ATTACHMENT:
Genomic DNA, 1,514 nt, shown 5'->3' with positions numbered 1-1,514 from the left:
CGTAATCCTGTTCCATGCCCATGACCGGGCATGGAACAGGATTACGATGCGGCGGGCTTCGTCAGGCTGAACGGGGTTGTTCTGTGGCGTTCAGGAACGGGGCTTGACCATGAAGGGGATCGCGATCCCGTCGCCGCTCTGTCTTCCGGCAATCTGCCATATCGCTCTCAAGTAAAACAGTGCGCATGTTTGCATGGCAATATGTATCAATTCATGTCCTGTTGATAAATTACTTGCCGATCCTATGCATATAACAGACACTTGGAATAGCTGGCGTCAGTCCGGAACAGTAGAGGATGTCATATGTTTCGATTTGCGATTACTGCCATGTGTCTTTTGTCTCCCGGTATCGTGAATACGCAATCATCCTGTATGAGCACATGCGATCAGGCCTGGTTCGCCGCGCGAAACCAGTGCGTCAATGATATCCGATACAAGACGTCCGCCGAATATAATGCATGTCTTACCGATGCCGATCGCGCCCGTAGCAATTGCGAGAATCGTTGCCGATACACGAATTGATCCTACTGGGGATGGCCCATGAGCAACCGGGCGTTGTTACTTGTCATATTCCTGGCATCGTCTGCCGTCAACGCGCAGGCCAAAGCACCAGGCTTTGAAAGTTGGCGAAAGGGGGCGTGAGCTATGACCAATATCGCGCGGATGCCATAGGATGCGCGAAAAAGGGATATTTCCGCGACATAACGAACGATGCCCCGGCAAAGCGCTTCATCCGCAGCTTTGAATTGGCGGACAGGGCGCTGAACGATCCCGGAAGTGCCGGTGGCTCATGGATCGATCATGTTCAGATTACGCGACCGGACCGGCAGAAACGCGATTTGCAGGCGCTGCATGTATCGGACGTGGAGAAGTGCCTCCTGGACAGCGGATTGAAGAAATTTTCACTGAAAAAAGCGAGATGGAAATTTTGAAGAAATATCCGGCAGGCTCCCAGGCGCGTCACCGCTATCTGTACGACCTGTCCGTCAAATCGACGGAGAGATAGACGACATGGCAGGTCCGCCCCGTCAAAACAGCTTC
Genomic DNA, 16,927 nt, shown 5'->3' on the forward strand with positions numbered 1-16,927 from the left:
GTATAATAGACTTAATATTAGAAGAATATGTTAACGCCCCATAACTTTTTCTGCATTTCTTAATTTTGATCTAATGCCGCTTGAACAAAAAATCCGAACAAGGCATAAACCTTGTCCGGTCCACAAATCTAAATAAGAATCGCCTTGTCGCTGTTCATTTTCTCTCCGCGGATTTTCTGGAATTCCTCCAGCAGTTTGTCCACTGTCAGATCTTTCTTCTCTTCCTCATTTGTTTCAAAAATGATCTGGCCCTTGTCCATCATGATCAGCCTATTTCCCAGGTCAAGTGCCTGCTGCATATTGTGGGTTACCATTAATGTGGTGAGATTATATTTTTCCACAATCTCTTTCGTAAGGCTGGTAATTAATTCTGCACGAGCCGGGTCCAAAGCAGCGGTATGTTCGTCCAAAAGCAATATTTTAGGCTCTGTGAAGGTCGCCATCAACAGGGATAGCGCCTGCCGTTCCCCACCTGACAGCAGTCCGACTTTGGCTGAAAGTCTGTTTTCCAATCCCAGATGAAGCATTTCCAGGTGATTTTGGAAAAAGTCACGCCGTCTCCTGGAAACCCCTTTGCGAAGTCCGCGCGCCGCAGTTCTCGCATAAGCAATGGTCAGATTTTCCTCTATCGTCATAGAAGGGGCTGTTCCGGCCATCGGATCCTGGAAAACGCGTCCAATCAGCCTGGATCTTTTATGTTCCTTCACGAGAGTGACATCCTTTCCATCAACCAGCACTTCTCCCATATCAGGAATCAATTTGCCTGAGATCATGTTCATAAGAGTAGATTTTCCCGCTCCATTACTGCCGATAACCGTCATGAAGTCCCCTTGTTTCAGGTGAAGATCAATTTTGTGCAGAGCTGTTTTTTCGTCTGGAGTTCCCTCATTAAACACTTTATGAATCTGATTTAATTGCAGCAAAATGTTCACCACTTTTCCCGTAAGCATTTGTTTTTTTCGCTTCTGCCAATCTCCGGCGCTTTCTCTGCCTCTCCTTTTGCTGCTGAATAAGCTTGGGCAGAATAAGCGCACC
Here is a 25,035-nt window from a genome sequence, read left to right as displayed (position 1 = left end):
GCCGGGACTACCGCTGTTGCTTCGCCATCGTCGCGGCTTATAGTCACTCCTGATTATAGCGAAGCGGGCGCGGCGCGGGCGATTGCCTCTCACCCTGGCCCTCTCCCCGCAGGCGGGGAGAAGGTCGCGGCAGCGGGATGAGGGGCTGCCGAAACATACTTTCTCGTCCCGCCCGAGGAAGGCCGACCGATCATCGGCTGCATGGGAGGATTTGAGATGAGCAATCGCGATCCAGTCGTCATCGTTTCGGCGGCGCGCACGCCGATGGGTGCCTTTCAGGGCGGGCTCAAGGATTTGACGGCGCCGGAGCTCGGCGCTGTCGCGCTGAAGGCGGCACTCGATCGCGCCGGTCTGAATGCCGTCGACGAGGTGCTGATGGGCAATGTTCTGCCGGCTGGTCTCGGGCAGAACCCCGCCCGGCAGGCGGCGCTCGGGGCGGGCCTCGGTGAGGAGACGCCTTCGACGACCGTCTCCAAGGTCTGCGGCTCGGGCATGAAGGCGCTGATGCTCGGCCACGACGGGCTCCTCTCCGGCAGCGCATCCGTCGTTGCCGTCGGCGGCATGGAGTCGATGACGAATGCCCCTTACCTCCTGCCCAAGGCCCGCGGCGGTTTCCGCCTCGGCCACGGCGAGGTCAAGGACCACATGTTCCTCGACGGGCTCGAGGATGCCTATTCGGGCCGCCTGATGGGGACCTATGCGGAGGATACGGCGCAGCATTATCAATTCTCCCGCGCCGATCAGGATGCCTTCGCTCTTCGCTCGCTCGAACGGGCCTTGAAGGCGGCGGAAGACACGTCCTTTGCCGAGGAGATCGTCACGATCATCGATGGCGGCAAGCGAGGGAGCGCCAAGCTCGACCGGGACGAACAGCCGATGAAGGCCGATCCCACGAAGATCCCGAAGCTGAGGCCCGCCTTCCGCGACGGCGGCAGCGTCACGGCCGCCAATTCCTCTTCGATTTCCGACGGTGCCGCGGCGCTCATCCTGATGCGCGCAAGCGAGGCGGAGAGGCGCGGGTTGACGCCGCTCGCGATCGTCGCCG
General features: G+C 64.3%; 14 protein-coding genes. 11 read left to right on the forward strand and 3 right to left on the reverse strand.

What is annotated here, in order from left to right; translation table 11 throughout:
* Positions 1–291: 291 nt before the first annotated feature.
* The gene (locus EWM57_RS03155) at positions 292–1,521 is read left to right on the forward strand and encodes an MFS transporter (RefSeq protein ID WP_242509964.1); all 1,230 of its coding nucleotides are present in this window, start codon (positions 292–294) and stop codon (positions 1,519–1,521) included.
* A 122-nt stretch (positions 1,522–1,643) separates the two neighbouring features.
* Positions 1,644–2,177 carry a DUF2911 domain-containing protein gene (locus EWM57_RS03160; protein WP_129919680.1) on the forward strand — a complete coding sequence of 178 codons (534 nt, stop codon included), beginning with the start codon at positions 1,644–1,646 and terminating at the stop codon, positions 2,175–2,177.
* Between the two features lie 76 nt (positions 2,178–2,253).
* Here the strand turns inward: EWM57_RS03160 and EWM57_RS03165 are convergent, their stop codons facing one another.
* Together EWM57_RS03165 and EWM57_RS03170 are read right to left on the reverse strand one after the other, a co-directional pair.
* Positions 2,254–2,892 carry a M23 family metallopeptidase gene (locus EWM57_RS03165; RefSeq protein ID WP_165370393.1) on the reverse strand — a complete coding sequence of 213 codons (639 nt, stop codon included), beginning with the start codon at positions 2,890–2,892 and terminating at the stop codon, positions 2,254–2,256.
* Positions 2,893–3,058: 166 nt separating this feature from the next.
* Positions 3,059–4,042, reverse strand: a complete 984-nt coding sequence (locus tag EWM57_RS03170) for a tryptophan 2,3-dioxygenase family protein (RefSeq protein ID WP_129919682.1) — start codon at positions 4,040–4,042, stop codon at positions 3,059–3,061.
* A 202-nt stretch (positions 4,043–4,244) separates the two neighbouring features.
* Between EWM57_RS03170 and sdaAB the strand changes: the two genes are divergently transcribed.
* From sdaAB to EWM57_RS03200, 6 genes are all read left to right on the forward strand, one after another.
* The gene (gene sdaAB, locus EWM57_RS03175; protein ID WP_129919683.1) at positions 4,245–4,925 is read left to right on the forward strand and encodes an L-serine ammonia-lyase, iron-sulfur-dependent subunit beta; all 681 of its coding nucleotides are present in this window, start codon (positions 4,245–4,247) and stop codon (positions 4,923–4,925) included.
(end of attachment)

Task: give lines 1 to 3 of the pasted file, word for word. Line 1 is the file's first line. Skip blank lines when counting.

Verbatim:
Genomic DNA, 1,514 nt, shown 5'->3' with positions numbered 1-1,514 from the left:
CGTAATCCTGTTCCATGCCCATGACCGGGCATGGAACAGGATTACGATGCGGCGGGCTTCGTCAGGCTGAACGGGGTTGTTCTGTGGCGTTCAGGAACGGGGCTTGACCATGAAGGGGATCGCGATCCCGTCGCCGCTCTGTCTTCCGGCAATCTGCCATATCGCTCTCAAGTAAAACAGTGCGCATGTTTGCATGGCAATATGTATCAATTCATGTCCTGTTGATAAATTACTTGCCGATCCTATGCATATAACAGACACTTGGAATAGCTGGCGTCAGTCCGGAACAGTAGAGGATGTCATATGTTTCGATTTGCGATTACTGCCATGTGTCTTTTGTCTCCCGGTATCGTGAATACGCAATCATCCTGTATGAGCACATGCGATCAGGCCTGGTTCGCCGCGCGAAACCAGTGCGTCAATGATATCCGATACAAGACGTCCGCCGAATATAATGCATGTCTTACCGATGCCGATCGCGCCCGTAGCAATTGCGAGAATCGTTGCCGATACACGAATTGATCCTACTGGGGATGGCCCATGAGCAACCGGGCGTTGTTACTTGTCATATTCCTGGCATCGTCTGCCGTCAACGCGCAGGCCAAAGCACCAGGCTTTGAAAGTTGGCGAAAGGGGGCGTGAGCTATGACCAATATCGCGCGGATGCCATAGGATGCGCGAAAAAGGGATATTTCCGCGACATAACGAACGATGCCCCGGCAAAGCGCTTCATCCGCAGCTTTGAATTGGCGGACAGGGCGCTGAACGATCCCGGAAGTGCCGGTGGCTCATGGATCGATCATGTTCAGATTACGCGACCGGACCGGCAGAAACGCGATTTGCAGGCGCTGCATGTATCGGACGTGGAGAAGTGCCTCCTGGACAGCGGATTGAAGAAATTTTCACTGAAAAAAGCGAGATGGAAATTTTGAAGAAATATCCGGCAGGCTCCCAGGCGCGTCACCGCTATCTGTACGACCTGTCCGTCAAATCGACGGAGAGATAGACGACATGGCAGGTCCGCCCCGTCAAAACAGCTTC
Genomic DNA, 16,927 nt, shown 5'->3' on the forward strand with positions numbered 1-16,927 from the left: